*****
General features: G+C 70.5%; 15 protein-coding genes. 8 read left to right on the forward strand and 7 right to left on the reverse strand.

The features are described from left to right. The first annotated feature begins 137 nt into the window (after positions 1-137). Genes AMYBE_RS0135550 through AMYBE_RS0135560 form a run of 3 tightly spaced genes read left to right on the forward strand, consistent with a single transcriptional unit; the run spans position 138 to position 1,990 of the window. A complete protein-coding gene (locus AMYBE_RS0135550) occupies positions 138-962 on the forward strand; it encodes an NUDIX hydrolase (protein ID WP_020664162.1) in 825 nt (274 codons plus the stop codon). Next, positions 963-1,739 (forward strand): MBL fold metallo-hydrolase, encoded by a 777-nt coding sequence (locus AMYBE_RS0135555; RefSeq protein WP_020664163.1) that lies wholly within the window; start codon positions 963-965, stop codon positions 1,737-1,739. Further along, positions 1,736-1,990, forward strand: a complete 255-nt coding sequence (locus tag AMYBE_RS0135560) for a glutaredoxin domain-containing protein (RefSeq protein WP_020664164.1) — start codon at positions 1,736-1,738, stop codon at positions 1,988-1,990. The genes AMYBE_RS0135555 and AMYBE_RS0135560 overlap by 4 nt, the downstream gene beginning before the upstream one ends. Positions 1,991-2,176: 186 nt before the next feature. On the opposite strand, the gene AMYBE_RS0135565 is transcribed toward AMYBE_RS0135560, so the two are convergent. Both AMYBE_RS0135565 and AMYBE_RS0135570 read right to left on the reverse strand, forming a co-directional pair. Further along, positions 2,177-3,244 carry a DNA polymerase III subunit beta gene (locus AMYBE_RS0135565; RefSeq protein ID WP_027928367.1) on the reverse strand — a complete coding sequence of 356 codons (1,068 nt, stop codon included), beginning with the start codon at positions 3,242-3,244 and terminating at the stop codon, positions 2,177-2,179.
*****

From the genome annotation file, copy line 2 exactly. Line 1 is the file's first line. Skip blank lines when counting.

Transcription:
The features are described from left to right. The first annotated feature begins 137 nt into the window (after positions 1-137). Genes AMYBE_RS0135550 through AMYBE_RS0135560 form a run of 3 tightly spaced genes read left to right on the forward strand, consistent with a single transcriptional unit; the run spans position 138 to position 1,990 of the window. A complete protein-coding gene (locus AMYBE_RS0135550) occupies positions 138-962 on the forward strand; it encodes an NUDIX hydrolase (protein ID WP_020664162.1) in 825 nt (274 codons plus the stop codon). Next, positions 963-1,739 (forward strand): MBL fold metallo-hydrolase, encoded by a 777-nt coding sequence (locus AMYBE_RS0135555; RefSeq protein WP_020664163.1) that lies wholly within the window; start codon positions 963-965, stop codon positions 1,737-1,739. Further along, positions 1,736-1,990, forward strand: a complete 255-nt coding sequence (locus tag AMYBE_RS0135560) for a glutaredoxin domain-containing protein (RefSeq protein WP_020664164.1) — start codon at positions 1,736-1,738, stop codon at positions 1,988-1,990. The genes AMYBE_RS0135555 and AMYBE_RS0135560 overlap by 4 nt, the downstream gene beginning before the upstream one ends. Positions 1,991-2,176: 186 nt before the next feature. On the opposite strand, the gene AMYBE_RS0135565 is transcribed toward AMYBE_RS0135560, so the two are convergent. Both AMYBE_RS0135565 and AMYBE_RS0135570 read right to left on the reverse strand, forming a co-directional pair. Further along, positions 2,177-3,244 carry a DNA polymerase III subunit beta gene (locus AMYBE_RS0135565; RefSeq protein ID WP_027928367.1) on the reverse strand — a complete coding sequence of 356 codons (1,068 nt, stop codon included), beginning with the start codon at positions 3,242-3,244 and terminating at the stop codon, positions 2,177-2,179.